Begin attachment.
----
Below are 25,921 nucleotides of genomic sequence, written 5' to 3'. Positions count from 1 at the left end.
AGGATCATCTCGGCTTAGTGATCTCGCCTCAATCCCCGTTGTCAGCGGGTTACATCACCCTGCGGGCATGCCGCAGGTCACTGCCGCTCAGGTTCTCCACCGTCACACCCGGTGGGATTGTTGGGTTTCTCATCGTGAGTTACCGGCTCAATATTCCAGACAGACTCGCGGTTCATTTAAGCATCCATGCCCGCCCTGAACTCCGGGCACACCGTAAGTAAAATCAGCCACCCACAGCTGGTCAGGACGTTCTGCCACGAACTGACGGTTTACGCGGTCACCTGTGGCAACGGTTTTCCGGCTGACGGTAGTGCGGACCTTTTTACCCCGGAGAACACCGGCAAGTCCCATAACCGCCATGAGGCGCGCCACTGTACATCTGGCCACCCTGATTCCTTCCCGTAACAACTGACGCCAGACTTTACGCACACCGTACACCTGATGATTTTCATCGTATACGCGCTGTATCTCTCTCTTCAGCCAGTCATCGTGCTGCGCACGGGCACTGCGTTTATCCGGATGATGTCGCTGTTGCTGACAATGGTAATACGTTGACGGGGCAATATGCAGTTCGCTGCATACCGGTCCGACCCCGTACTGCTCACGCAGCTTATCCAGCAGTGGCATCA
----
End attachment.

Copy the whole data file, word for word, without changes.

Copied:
Below are 25,921 nucleotides of genomic sequence, written 5' to 3'. Positions count from 1 at the left end.
AGGATCATCTCGGCTTAGTGATCTCGCCTCAATCCCCGTTGTCAGCGGGTTACATCACCCTGCGGGCATGCCGCAGGTCACTGCCGCTCAGGTTCTCCACCGTCACACCCGGTGGGATTGTTGGGTTTCTCATCGTGAGTTACCGGCTCAATATTCCAGACAGACTCGCGGTTCATTTAAGCATCCATGCCCGCCCTGAACTCCGGGCACACCGTAAGTAAAATCAGCCACCCACAGCTGGTCAGGACGTTCTGCCACGAACTGACGGTTTACGCGGTCACCTGTGGCAACGGTTTTCCGGCTGACGGTAGTGCGGACCTTTTTACCCCGGAGAACACCGGCAAGTCCCATAACCGCCATGAGGCGCGCCACTGTACATCTGGCCACCCTGATTCCTTCCCGTAACAACTGACGCCAGACTTTACGCACACCGTACACCTGATGATTTTCATCGTATACGCGCTGTATCTCTCTCTTCAGCCAGTCATCGTGCTGCGCACGGGCACTGCGTTTATCCGGATGATGTCGCTGTTGCTGACAATGGTAATACGTTGACGGGGCAATATGCAGTTCGCTGCATACCGGTCCGACCCCGTACTGCTCACGCAGCTTATCCAGCAGTGGCATCA